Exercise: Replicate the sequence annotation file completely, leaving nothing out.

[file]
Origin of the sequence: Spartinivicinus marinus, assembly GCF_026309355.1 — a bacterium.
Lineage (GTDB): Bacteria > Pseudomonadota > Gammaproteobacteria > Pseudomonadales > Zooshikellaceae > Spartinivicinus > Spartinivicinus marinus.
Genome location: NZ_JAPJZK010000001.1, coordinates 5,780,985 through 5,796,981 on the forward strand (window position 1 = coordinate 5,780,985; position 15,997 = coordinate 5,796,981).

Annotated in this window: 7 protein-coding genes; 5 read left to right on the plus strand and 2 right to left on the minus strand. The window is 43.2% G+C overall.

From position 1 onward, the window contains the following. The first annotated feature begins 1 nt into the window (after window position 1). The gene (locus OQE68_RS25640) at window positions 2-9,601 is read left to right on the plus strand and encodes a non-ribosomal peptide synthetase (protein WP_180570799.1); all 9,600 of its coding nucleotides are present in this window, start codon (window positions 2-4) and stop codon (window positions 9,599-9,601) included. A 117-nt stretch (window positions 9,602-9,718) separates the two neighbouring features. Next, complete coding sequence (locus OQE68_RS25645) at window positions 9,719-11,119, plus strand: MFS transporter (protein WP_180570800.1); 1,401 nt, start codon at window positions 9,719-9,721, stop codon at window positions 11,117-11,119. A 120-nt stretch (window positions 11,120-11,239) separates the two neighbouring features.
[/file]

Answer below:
Origin of the sequence: Spartinivicinus marinus, assembly GCF_026309355.1 — a bacterium.
Lineage (GTDB): Bacteria > Pseudomonadota > Gammaproteobacteria > Pseudomonadales > Zooshikellaceae > Spartinivicinus > Spartinivicinus marinus.
Genome location: NZ_JAPJZK010000001.1, coordinates 5,780,985 through 5,796,981 on the forward strand (window position 1 = coordinate 5,780,985; position 15,997 = coordinate 5,796,981).

Annotated in this window: 7 protein-coding genes; 5 read left to right on the plus strand and 2 right to left on the minus strand. The window is 43.2% G+C overall.

From position 1 onward, the window contains the following. The first annotated feature begins 1 nt into the window (after window position 1). The gene (locus OQE68_RS25640) at window positions 2-9,601 is read left to right on the plus strand and encodes a non-ribosomal peptide synthetase (protein WP_180570799.1); all 9,600 of its coding nucleotides are present in this window, start codon (window positions 2-4) and stop codon (window positions 9,599-9,601) included. A 117-nt stretch (window positions 9,602-9,718) separates the two neighbouring features. Next, complete coding sequence (locus OQE68_RS25645) at window positions 9,719-11,119, plus strand: MFS transporter (protein WP_180570800.1); 1,401 nt, start codon at window positions 9,719-9,721, stop codon at window positions 11,117-11,119. A 120-nt stretch (window positions 11,120-11,239) separates the two neighbouring features.